The amount of water an orange tree needs can be determined scientifically; however, more often watering needs are determined by visual cues. The need for water varies with the tree and environmental conditions.
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Young orange trees require ample moisture in the top 2 inches of soil. The University of Florida Extension states "for young trees, the goal of irrigating twice per week, for short durations, from March through June is to maintain optimum moisture in the upper soil layer...." Depending on environmental conditions, mature trees require 10 to 90 gallons of water per day.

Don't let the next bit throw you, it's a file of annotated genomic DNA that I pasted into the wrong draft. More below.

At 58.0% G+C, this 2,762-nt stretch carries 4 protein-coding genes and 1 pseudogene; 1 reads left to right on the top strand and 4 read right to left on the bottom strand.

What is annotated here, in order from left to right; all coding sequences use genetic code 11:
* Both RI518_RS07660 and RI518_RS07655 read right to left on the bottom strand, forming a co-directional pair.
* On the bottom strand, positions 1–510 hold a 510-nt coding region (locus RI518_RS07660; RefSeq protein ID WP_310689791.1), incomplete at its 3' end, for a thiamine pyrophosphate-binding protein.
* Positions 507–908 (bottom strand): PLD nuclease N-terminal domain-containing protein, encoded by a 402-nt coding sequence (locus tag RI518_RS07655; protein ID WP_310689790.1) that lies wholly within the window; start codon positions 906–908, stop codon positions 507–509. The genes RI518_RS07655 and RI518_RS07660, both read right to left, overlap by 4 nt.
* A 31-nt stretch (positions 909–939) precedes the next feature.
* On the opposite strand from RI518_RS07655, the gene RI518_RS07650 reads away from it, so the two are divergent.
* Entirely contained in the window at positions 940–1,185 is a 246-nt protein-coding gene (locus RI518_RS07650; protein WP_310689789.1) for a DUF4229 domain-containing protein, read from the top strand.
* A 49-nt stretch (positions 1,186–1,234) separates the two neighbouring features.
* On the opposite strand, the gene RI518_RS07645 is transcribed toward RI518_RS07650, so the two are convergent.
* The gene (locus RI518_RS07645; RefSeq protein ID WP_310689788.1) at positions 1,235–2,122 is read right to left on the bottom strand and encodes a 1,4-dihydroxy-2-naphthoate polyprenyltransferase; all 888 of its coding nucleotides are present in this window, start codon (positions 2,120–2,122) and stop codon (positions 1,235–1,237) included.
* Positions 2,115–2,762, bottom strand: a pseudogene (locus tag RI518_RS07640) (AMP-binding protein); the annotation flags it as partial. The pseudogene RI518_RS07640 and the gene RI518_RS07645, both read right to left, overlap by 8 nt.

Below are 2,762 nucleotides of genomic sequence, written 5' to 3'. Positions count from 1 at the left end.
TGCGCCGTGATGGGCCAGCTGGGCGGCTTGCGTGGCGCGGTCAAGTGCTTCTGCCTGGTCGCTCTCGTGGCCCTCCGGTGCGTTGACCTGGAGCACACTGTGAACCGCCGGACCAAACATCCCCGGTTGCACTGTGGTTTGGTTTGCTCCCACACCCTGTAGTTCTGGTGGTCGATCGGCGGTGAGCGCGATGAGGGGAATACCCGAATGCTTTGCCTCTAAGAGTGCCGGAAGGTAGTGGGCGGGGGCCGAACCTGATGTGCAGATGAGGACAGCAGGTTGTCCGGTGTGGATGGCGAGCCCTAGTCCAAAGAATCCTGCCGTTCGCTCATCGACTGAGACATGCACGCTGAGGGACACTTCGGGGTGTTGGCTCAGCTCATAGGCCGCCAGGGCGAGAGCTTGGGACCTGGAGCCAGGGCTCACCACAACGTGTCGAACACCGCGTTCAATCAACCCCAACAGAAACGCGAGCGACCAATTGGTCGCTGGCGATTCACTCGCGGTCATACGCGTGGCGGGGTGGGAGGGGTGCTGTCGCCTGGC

An orange tree is watered adequately if the top 2 feet of soil, extending from the tree's trunk to the perimeter of the canopy, is thoroughly moistened. When the top 6 inches of soil dries, the tree needs more water.
Dull green, cupped leaves indicate an orange tree needs more water. Flat, wilting leaves indicate the tree may be over watered. Dry, crisp leaves and leaf drop provide visual cues of extreme water stress.
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